Crimean Tatar Resource Center Calls Ukraine to Join Indigenous Peoples Initiative to the UNSG Climate Summit

September 3, 2019

On Tuesday, 3 September at noon, in the Ukrainian Crisis Media Center, the Crimean Tatar Resource Center held a briefing, where the speakers called Ukrainian government to join officially the indigenous peoples initiative to the UNSG Climate Summit. Speakers explained why it is important for Ukraine to join this initiative and how it relates to the deterioration of ecology in the occupied Crimea.

The CTRC Head of the Board, Eskender Bariiev, in his opening speech reminded that on 23 September 2019, the UN Secretary-General António Guterres will hold a Summit on climate change, in which the question of the role of indigenous people in preventing climate change will be raised.

“The UN Secretary-General António Guterres called climate change “the main problem of our time, and solving this problem will be a turning point in our history”. We still have time to stop the negative consequences of climate change but it will require unprecedented efforts of all people”, noted the CTRC Head of the Board.

The member of  Mejlis of the Crimean Tatar people, Eskender Bariiev stated that in order to have a chance to preserve the world ecosystem, we need to protect the rights of indigenous people to use the land, forests, and to preserve their traditional farming. As far as the occupied Crimea is concerned, Russia takes up projects that destroy its ecosystem, for example, global building and construction projects that do not conform with indigenous people, or various military exercise that violate international law.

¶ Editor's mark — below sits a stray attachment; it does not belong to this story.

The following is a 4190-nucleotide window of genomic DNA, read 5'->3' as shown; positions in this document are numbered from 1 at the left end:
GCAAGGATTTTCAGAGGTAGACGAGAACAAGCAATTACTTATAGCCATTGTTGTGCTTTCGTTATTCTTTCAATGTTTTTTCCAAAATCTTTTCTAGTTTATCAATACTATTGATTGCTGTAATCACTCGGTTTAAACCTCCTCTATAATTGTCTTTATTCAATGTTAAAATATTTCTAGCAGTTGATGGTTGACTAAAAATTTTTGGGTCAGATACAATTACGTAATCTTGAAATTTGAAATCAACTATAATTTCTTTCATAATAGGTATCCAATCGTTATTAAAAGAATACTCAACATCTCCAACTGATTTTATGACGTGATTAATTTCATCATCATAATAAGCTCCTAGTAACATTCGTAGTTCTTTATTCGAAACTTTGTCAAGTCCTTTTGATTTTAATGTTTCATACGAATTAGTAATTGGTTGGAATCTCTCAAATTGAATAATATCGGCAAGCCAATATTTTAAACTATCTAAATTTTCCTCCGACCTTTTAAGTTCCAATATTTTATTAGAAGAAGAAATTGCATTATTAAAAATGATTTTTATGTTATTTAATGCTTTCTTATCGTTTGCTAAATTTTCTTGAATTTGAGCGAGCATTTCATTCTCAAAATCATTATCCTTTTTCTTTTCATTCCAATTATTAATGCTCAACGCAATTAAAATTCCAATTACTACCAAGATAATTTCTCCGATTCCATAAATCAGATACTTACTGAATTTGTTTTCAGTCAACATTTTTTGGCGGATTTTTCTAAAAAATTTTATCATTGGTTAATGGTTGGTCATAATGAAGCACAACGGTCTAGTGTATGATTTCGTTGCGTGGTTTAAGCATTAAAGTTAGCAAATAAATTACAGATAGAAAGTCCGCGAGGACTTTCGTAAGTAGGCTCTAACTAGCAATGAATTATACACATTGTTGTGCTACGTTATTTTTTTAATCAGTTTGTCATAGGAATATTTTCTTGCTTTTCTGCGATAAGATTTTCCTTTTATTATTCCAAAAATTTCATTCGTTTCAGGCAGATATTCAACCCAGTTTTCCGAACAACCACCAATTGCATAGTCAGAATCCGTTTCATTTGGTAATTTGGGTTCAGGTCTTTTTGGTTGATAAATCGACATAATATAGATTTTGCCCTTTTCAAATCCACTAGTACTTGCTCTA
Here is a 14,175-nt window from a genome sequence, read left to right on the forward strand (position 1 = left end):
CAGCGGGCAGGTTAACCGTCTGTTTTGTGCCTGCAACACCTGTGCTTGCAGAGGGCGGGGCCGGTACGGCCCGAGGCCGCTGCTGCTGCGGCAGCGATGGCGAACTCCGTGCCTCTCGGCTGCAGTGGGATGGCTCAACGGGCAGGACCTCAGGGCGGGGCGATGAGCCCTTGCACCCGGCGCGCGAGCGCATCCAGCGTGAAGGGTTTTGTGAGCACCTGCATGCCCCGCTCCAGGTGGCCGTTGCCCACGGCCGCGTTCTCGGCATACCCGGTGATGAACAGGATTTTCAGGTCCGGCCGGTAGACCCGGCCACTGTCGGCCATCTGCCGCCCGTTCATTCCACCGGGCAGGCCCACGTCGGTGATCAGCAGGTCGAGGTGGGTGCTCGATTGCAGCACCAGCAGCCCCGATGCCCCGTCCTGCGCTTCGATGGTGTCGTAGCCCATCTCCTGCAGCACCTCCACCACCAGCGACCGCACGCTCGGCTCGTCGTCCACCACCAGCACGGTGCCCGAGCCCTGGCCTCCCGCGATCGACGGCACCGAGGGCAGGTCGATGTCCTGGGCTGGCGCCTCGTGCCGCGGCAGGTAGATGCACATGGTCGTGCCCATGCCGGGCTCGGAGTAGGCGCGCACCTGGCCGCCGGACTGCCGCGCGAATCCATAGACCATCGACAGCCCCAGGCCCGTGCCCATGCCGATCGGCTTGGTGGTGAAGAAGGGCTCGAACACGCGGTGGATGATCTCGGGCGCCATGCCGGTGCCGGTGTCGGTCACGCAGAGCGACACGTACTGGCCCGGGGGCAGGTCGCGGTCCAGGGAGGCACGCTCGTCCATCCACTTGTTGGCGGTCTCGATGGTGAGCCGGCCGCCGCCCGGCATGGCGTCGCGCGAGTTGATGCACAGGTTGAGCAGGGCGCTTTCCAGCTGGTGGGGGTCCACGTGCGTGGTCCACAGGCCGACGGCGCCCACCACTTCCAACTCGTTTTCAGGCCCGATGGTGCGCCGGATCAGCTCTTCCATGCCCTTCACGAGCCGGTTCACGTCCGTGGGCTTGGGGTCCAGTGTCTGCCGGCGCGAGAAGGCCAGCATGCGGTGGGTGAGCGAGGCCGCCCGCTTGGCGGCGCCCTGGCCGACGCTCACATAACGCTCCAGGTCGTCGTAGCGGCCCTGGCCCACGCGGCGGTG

“We, the representatives of indigenous people of Ukraine, whose territory is being exploited today by the occupying Russian Federation, appeal to the Ukrainian government to officially join this Declaration. We call the Ukrainian government to help with all possible means, both diplomatic and legal, to protect our territory and participate in global efforts to fight climate change”, added Eskender Bariiev.


“In a few years, the problem of climate change with have direct implications for the Crimean citizens. According to the Ukrainian and foreign scientific data, the level of Black and Azov seas will be rising to 30-35 cm until 2050. As a result of these changes, Crimea will become an island. Therefore, we will face a different set of political and economic issues”, said the CTRC expert, professor, PhD in Economics, Ievgen Khlobystov.

Ievgen Khlobystov emphasized the importance of designing a strategy of adaptation to the climate change under the current conditions.

“These strategies should become a part of the Ukrainian state policy. They should be constantly accommodated and perfected because one thing is to predict the situation, and the other thing is to react on it”, added the CTRC expert.


“Global warming is related to both ecological and energy problems. The ecological problems are obvious: the increasing level of air pollution, where energy is a major factor. Some states, unfortunately, are benefitting from global warming, and the Russian Federation is one such example”, said professor at the Postgraduate Legislation Institute of the Verkhovna Rada of Ukraine, Borys Babin.

Borys Babin outlined two ecological risks in Crimea: deforestation and dehydration. They are obvious and will continue to exacerbate if the situation does not change. Besides this, there are two new electric stations in the occupied Crimea that consume natural gas and substantially increase the carbon dioxide emissions in the atmosphere. Ukraine, unfortunately, cannot control this.

“Without a doubt, international events, particularly the participation of Ukraine in the Summit, cooperation with the civil society, indigenous people and protection of them, is very important to us”, said Babin.

The CTRC Head of Board, Eskender Bariiev, explains what it would mean for Ukraine to join this initiative: 

1. Demonstrate its commitment to protecting the rights of indigenous peoples.

2. Claim its territories and demonstrate its care for the future of Crimea that is currently occupied.

3. Confirm its commitment to the Paris Agreement.